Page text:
Yeltsin’s declaration of a successful conclusion to the hostage ordeal in Dagestan was made in a statement to Russian media at the Kremlin, and contended that 82 of the captives originally grabbed by the Chechens in the Russian town of Kizlyar had been freed. He said that 18 hostages were unaccounted for and that all of the gunmen were dead.

“The Pervomayskaya operation has been completed, with minimal losses among the hostages and our forces,” Yeltsin said in the televised statement.


He said 26 government soldiers had been killed in the operation, and that a search would be carried out for other hostages who might have survived.

“The bandits are all exterminated, unless somebody hid underground,” Yeltsin announced, leaving open the possibility that some of the gunmen--thought to number 300 originally--could be waiting to ambush Russian infantry from their network of trenches.

Russian soldiers shuttling wounded out of Pervomayskaya during the first three days of the artillery siege told journalists that the Chechens had survived initial bombardment by digging caves under the thick concrete foundations of farm buildings.

Indications that Dudayev’s guerrillas were still resisting despite a punishing four-day assault cast suspicion on Yeltsin’s claims that the operation was over.

There has also been little corroborating evidence that so many of the civilian hostages the rebels were using as human shields were able to escape the deadly melee.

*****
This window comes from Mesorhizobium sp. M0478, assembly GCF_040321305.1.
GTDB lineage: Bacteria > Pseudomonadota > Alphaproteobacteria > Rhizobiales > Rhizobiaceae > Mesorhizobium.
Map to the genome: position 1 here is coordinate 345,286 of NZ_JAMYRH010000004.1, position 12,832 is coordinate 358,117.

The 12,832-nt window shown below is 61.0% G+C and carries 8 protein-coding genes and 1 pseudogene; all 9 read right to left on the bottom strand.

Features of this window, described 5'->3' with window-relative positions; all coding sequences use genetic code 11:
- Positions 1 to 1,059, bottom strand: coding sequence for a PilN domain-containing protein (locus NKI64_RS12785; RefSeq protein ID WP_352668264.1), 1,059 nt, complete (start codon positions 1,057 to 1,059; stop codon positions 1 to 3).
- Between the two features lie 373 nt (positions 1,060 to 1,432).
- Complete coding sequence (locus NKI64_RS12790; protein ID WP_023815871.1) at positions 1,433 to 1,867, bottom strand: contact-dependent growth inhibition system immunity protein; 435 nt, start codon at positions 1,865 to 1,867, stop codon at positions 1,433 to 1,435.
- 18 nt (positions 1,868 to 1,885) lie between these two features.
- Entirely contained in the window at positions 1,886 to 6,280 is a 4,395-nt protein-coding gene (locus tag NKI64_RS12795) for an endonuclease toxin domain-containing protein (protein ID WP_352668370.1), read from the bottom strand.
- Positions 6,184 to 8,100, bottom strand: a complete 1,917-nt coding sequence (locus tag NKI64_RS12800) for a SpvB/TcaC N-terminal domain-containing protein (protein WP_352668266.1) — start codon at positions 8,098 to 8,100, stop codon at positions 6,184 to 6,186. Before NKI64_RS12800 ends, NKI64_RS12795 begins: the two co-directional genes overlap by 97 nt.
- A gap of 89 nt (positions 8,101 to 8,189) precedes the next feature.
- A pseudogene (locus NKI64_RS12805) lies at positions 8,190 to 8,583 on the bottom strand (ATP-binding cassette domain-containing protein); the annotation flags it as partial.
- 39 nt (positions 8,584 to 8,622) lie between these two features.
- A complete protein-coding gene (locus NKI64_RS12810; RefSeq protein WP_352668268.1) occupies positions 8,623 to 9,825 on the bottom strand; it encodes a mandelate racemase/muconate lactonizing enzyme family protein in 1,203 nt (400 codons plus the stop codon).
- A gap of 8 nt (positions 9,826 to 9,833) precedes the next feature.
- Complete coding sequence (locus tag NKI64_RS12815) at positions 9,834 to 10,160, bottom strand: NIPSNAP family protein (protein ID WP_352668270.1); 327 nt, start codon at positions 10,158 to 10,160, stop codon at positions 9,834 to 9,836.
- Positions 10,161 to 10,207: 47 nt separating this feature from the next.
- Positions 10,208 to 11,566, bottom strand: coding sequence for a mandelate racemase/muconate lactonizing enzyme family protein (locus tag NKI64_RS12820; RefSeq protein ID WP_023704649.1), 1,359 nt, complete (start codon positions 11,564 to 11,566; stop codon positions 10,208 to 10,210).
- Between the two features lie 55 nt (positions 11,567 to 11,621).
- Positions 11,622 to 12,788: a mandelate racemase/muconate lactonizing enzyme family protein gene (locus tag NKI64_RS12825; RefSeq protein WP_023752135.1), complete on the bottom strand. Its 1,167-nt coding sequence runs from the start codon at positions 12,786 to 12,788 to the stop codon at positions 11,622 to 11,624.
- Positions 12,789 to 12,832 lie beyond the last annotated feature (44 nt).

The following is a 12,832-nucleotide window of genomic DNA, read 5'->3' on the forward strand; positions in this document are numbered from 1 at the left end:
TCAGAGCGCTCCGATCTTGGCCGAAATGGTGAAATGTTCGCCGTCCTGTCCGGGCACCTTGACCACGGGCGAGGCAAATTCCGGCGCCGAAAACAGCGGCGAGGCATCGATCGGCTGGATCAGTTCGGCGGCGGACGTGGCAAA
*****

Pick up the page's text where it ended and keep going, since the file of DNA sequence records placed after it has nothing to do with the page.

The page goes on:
Russian television showed footage of at least a dozen smoldering bodies of Chechen rebels strewn in trenches and gullies and flanked by crates of ammunition. The origin of the videotape was not clear, and the flat, open fields in which the corpses were arrayed appeared to be outside what had been the populated center of the village.


All day Wednesday and early Thursday, the government forces surrounding Pervomayskaya rocketed the rubble of the town with 10-foot-long Grad missiles fired in volleys as intense as 16 in one staccato blast.

Yeltsin hinted that the campaign to complete the military suppression of Chechen independence claims would follow soon after Pervomayskaya was under control.

“We have taught Dudayev a profound lesson,” said the 64-year-old president, who has toughened his stance toward Chechnya since the hostage incident began Jan. 9. “Now we have to render blows on Dudayev’s bases, where there are no civilians, in order to put an end to Chechen terrorism on Russian soil. It has already spread to Turkey. We cannot tolerate this any longer.”

The Interior Ministry, from which most of the troops surrounding Pervomayskaya were deployed, reported that 60 Chechens died in the four-day battle. It made no mention of the likely fate of the others, but villagers throughout the region said they thought some of the gunmen managed to escape.

Times staff writer Richard Boudreaux in Moscow and special correspondent Hugh Pope in Istanbul contributed to this report.